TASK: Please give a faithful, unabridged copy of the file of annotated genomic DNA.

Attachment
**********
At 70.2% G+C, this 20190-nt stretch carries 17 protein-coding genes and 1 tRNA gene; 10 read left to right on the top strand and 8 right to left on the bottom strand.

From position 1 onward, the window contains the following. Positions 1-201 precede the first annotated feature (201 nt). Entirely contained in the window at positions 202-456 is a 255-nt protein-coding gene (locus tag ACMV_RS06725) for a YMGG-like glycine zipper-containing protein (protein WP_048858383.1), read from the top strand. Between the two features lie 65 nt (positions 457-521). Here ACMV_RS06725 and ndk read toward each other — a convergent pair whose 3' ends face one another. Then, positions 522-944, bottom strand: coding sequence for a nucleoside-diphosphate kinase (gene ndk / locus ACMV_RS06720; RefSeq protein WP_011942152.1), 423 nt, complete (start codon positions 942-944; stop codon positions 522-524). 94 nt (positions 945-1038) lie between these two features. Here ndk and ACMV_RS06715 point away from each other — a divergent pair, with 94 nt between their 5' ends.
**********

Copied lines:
At 70.2% G+C, this 20190-nt stretch carries 17 protein-coding genes and 1 tRNA gene; 10 read left to right on the top strand and 8 right to left on the bottom strand.

From position 1 onward, the window contains the following. Positions 1-201 precede the first annotated feature (201 nt). Entirely contained in the window at positions 202-456 is a 255-nt protein-coding gene (locus tag ACMV_RS06725) for a YMGG-like glycine zipper-containing protein (protein WP_048858383.1), read from the top strand. Between the two features lie 65 nt (positions 457-521). Here ACMV_RS06725 and ndk read toward each other — a convergent pair whose 3' ends face one another. Then, positions 522-944, bottom strand: coding sequence for a nucleoside-diphosphate kinase (gene ndk / locus ACMV_RS06720; RefSeq protein WP_011942152.1), 423 nt, complete (start codon positions 942-944; stop codon positions 522-524). 94 nt (positions 945-1038) lie between these two features. Here ndk and ACMV_RS06715 point away from each other — a divergent pair, with 94 nt between their 5' ends.